Mary L. LEAL, Appellant, v. THE CITY OF ROSENBERG, Appellee.
Pending before the Court is the motion of the City of Rosenberg (City) to dismiss this appeal for want of jurisdiction. Jurisdiction is allegedly non-existent because the motion for new trial filed by appellant Mary L. Leal (Leal) purportedly failed to extend the period within which to perfect her appeal. Furthermore, the motion for new trial allegedly failed to extend the period because it was filed in the wrong cause or assigned the wrong cause number. We deny the motion.
According to the record, the summary judgment from which appeal was taken was originally entered in Cause No. 106,787 styled Mary L. Leal v. City of Rosenberg, Fort Bend Sheriff's Department, Fort Bend County and Officer Biehunko. However, after the trial court entered summary judgment and “dismissed with prejudice” the claims against the City, the City moved to finalize the decree through severance. The trial court granted the motion, severed Leal's claims against the City (including the summary judgment) from the original proceeding, and assigned the new case Cause No. 106,787-A. And, though it is clear from her motion for new trial that Leal intended to attack the summary judgment which the court severed from the original cause, she nonetheless styled the motion with the original cause number and filed it in that cause.
In so filing the motion, the City argues that she failed to trigger the provisions of Texas Rule of Appellate Procedure 26.1(a) which extends the deadline within which to perfect an appeal. Furthermore, it cites Philbrook v. Berry, 683 S.W.2d 378 (Tex.1985) as support for the proposition that filing a motion for new trial in the wrong cause does not extend the appellate time tables. While Philbrook does support the City's contention, the Texas Supreme Court has all but expressly overruled the decision. Indeed, since Philbrook, that court has consistently admonished that appellate decisions should turn on “substance” instead of “technicality” and that so long as the appellant's efforts constituted a “ ‘bona fide’ ” attempt to invoke appellate jurisdiction we should construe them as successful. Blankenship v. Robins, 878 S.W.2d 138, 138-39 (Tex.1994); City of San Antonio v. Rodriguez, 828 S.W.2d 417, 418 (Tex.1992); Mueller v. Saravia, 826 S.W.2d 608, 609 (Tex.1992). Given this admonishment, courts now hold that filing a timely motion for new trial under the wrong cause number or in the wrong case evinces a bona fide attempt to invoke appellate jurisdiction when no one is confused about or mislead as to the judgment in question.1 City of San Antonio v. Rodriguez, 828 S.W.2d at 418; Matlock v. McCormick, 948 S.W.2d 308, 310 (Tex.App.-San Antonio 1997, no pet.).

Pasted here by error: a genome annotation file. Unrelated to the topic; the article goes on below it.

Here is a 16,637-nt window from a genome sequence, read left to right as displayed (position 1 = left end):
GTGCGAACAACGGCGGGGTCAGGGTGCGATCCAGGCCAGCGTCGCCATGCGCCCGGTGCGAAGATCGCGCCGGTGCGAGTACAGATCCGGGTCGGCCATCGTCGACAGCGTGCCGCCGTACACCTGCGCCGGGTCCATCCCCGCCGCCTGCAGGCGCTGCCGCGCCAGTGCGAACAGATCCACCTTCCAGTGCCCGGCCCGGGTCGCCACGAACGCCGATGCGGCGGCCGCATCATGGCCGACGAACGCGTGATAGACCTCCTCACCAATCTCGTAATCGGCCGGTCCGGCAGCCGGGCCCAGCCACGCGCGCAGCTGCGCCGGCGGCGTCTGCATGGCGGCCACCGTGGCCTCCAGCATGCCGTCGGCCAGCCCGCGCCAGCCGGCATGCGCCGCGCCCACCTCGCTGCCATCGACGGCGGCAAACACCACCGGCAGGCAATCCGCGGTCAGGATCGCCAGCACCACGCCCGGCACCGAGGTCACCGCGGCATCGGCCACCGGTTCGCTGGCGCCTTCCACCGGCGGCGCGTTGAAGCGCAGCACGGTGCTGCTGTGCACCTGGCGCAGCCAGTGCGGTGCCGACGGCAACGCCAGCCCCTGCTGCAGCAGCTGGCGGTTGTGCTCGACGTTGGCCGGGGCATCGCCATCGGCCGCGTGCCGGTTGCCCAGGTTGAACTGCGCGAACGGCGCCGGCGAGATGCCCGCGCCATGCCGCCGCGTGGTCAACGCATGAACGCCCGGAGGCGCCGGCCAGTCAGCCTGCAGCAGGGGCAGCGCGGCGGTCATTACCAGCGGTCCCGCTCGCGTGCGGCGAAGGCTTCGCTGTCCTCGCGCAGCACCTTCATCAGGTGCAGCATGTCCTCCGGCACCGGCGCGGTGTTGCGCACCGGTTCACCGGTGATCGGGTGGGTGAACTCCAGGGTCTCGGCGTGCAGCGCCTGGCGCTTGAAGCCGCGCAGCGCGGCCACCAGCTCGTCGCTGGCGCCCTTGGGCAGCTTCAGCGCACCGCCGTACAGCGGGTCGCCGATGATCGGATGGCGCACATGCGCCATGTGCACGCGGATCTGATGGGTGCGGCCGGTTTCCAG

Here, Leal's motion for new trial indicated that she was attacking the summary judgment granted the City. Despite the fact that the motion was given the wrong cause number and filed in the wrong case, the City does not contend it was somehow confused about or mislead as to the judgment being attacked. Under these circumstances, we cannot but hold that her actions constitute a bona fide attempt to invoke our jurisdiction and that the motion effectively extended her deadline within which to perfect appeal to 90 days after the judgment was signed. tex.R.App. P. 26.1(a)(1). And, because her notice of appeal was filed within that 90 day period, she successfully invoked our jurisdiction.
Accordingly, the City's motion to dismiss is denied.2
1. Of course, a timely notice of appeal must also be filed, and the other requirements prerequisite to invoking appellate jurisdiction must also be performed.
2. In denying the motion to dismiss, we also deny Leal's motion for an extension of time to respond to that motion. However, we grant her motion to extend the deadline within which to file her appellant's brief to May 21, 2000.
BRIAN QUINN, Justice.